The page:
On 14 January 2016, in Villiersdorp, Western Cape, the appellants stole 650 metres of copper cabling belonging to Telkom worth a value of R35,000.00, and were subsequently convicted of theft in the district court at Caledon on 13 September 2016. On 28 February 2017, the appellants were each sentenced to 12 years imprisonment in terms of the Criminal Matters Amendment Act 18 of 2015 (the “2015 Act”).
The 2015 Act was promulgated with the intention of, inter alia, amending the Criminal Law Amendment Act 105 of 1997 (the “1997 Act”) so as to adequately regulate the imposition of minimum prison sentences in respect of essential infrastructure-related offences. In terms of the 2015 Act and the General Law Amendment Act 62 of 1955, copper cabling is regarded as an “essential infrastructure” which aids in the distribution of a basic service to the public.
Both appellants were granted special leave to appeal against their sentences from the above division.
As the basis of the appeal, the appellants contended that:
- the Magistrate in the court a quo erroneously convicted them of an offence which fell under Part II of Schedule 2 of the 2015 Act, which conviction carries a minimum prison sentence of 15 years, as opposed to Part V of said Act; which attracts only a 3-year-minimum prison sentence; and
- the Magistrate erred in not properly considering their respective personal circumstances and, additionally, failed to take into account their 14-month period of incarceration whilst awaiting trial when formulating their prison sentences. A key element to be considered by the Western Cape High Court upon appeal was the seriousness of the appellants’ crime and whether the sentencing as imposed by the Court a quo was legally correct and appropriate in the circumstances.
On appeal, the State highlighted undisputed evidence that was put forth in the court a quo, specifically that Telkom provides services which are essential to a community’s infrastructure. Furthermore, attention was drawn to the fact that, upon visiting the scene, the Warrant Officer found at least four telephone poles where the cables had been cut and removed and the appellants were found in possession of equipment suitable to cut the cabling. As such, the State reiterated that the offence committed by the appellants rendered the applicability of Part II of Schedule 2 of the 2015 Act appropriate in the circumstances, and that the appellants were correctly sentenced in accordance therewith.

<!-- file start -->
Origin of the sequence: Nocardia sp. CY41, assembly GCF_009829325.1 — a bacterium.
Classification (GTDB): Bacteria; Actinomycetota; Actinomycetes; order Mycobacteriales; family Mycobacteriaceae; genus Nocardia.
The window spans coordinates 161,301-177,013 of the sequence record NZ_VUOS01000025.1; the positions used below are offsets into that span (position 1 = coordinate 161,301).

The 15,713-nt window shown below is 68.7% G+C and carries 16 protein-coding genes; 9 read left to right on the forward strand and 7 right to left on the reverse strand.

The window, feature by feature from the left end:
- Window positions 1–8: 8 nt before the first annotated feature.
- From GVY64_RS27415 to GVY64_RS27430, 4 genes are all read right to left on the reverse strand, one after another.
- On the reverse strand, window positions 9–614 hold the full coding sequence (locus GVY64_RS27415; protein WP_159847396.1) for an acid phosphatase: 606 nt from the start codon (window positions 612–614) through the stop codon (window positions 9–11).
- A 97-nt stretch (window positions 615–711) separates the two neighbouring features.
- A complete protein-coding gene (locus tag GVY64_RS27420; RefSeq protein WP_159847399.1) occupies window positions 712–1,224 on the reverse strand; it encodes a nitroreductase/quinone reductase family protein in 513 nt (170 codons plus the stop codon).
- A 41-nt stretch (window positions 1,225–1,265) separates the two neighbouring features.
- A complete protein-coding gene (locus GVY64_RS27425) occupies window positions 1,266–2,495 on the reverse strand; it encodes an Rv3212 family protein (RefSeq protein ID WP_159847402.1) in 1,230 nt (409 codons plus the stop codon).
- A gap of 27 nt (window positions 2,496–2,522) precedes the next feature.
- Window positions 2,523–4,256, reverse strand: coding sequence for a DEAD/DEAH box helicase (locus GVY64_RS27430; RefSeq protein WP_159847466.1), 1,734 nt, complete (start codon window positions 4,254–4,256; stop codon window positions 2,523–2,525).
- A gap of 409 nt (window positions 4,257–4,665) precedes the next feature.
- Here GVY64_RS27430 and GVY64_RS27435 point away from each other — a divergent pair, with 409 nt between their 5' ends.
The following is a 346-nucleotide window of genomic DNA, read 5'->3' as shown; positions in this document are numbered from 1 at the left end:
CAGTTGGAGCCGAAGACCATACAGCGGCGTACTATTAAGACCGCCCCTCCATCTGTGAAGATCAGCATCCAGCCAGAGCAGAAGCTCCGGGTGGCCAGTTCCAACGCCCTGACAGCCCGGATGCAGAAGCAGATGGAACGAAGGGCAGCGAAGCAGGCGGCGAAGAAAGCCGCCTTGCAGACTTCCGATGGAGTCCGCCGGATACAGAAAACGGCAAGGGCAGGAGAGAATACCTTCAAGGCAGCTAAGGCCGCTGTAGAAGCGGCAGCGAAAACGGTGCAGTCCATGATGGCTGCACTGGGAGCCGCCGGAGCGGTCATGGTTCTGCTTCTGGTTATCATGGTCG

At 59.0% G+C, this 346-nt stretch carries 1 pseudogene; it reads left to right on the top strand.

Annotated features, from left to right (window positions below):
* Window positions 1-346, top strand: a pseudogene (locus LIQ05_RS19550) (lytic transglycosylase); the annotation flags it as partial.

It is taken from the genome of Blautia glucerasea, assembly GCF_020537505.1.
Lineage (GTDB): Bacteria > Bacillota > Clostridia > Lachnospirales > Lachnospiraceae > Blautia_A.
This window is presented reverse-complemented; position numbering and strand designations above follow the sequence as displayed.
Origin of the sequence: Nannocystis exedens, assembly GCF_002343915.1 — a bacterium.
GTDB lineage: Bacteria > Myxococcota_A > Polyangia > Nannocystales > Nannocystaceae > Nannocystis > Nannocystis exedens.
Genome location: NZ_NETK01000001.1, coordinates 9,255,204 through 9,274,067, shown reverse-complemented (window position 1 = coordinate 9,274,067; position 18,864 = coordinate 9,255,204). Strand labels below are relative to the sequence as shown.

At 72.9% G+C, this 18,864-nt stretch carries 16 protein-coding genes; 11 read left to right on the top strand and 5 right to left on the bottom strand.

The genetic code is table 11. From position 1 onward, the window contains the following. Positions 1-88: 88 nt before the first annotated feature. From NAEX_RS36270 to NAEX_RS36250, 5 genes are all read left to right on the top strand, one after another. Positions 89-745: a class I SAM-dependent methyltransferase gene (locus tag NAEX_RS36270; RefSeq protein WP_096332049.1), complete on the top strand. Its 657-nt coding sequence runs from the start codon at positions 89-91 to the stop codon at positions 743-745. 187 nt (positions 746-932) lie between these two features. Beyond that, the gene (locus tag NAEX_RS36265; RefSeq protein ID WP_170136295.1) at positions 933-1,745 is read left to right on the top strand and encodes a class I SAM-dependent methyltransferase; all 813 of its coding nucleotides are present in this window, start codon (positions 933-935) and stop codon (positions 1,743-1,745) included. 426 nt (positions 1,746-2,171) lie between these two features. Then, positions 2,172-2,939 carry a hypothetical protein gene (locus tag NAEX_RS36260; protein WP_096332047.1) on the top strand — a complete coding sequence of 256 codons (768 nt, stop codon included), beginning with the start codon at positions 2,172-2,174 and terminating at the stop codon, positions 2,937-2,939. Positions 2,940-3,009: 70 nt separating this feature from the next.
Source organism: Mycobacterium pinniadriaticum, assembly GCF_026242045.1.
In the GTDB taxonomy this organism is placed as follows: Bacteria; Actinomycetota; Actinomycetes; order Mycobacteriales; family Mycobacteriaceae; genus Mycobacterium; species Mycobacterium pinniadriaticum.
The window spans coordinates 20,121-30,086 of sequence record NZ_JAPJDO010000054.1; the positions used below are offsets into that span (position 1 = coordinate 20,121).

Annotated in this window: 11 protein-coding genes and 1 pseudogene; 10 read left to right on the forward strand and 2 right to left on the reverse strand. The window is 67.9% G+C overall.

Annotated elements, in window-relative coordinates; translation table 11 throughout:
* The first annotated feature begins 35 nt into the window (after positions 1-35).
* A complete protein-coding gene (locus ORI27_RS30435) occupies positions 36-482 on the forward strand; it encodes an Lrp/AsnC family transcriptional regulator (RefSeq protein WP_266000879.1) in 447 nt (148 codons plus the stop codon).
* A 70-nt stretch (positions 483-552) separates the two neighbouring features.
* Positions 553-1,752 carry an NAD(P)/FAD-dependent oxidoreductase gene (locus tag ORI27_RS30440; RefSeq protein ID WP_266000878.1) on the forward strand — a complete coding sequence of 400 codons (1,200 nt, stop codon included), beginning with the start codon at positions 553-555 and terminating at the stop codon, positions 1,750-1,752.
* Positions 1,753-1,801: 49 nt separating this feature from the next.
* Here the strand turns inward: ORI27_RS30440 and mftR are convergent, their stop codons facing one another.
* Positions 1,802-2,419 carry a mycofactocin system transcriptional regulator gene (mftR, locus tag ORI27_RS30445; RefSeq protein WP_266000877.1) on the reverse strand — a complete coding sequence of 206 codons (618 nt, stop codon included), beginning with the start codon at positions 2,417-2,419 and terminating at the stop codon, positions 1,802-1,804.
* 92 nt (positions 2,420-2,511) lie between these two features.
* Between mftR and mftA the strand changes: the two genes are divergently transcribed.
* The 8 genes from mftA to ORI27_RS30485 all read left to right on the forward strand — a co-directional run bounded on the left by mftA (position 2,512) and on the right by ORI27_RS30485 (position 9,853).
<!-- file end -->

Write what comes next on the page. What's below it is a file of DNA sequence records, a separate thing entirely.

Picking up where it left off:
The High Court held as follows:
- theft and damage to essential infrastructure in the provision of a basic service did in fact attract the prescribed minimum sentence contained in Part II, and not Part V of Schedule 2 of the 2015 Act;
- the sentence imposed by the Magistrate indicates that the appellants’ 14-month incarceration prior to sentencing was not overlooked;
- the Magistrate did in fact consider the appellants’ personal circumstances and previous convictions when considering an appropriate sentence; and
- the Magistrate correctly considered that the legislature deemed theft and destruction of essential infrastructure for basic services to the public sufficiently serious to impose a 15-year imprisonment.
In light of the above, the appeal was dismissed. The High Court found the sentences imposed by the Court a quo to be appropriate, correctly considered, legally sound, and in line with the Legislature’s intention as envisaged by the 2015 Act.
*Whilst the appellants sentences of 12 years imprisonment is inconsistent with the prescribed minimum sentence of 15 years, section 51(3) of the 2015 Act permits a Court to impose a lesser sentence, should same be appropriate in the circumstances*
Courts are likely to view the theft and/or damage of an essential infrastructure as a particularly grievous criminal offence and may impose a minimum prison sentence of 15 years, even in the case of first-time offenders.
Written by Jayna Hira and supervised by Jarryd Spargo, 5 June 2018